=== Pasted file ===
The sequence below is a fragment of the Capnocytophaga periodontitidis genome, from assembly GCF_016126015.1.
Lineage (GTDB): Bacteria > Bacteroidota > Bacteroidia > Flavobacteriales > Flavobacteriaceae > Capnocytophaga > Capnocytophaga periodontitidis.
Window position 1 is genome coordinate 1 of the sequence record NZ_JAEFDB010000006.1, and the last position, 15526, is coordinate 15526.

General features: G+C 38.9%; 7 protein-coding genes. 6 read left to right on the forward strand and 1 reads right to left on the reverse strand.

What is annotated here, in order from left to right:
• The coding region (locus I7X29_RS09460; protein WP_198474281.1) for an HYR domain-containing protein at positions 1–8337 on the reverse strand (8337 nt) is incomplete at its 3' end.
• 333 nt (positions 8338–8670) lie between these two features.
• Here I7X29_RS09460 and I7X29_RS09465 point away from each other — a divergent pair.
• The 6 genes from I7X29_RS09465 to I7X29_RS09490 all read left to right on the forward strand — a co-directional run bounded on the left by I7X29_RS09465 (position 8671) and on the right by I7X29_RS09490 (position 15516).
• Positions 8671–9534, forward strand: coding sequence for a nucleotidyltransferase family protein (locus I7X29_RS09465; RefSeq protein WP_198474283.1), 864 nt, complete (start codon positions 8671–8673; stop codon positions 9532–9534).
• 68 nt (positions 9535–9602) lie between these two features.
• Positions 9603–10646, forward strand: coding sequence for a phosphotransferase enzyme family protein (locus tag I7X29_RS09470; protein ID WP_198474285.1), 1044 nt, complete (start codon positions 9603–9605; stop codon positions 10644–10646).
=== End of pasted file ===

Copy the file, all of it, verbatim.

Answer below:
The sequence below is a fragment of the Capnocytophaga periodontitidis genome, from assembly GCF_016126015.1.
Lineage (GTDB): Bacteria > Bacteroidota > Bacteroidia > Flavobacteriales > Flavobacteriaceae > Capnocytophaga > Capnocytophaga periodontitidis.
Window position 1 is genome coordinate 1 of the sequence record NZ_JAEFDB010000006.1, and the last position, 15526, is coordinate 15526.

General features: G+C 38.9%; 7 protein-coding genes. 6 read left to right on the forward strand and 1 reads right to left on the reverse strand.

What is annotated here, in order from left to right:
• The coding region (locus I7X29_RS09460; protein WP_198474281.1) for an HYR domain-containing protein at positions 1–8337 on the reverse strand (8337 nt) is incomplete at its 3' end.
• 333 nt (positions 8338–8670) lie between these two features.
• Here I7X29_RS09460 and I7X29_RS09465 point away from each other — a divergent pair.
• The 6 genes from I7X29_RS09465 to I7X29_RS09490 all read left to right on the forward strand — a co-directional run bounded on the left by I7X29_RS09465 (position 8671) and on the right by I7X29_RS09490 (position 15516).
• Positions 8671–9534, forward strand: coding sequence for a nucleotidyltransferase family protein (locus I7X29_RS09465; RefSeq protein WP_198474283.1), 864 nt, complete (start codon positions 8671–8673; stop codon positions 9532–9534).
• 68 nt (positions 9535–9602) lie between these two features.
• Positions 9603–10646, forward strand: coding sequence for a phosphotransferase enzyme family protein (locus tag I7X29_RS09470; protein ID WP_198474285.1), 1044 nt, complete (start codon positions 9603–9605; stop codon positions 10644–10646).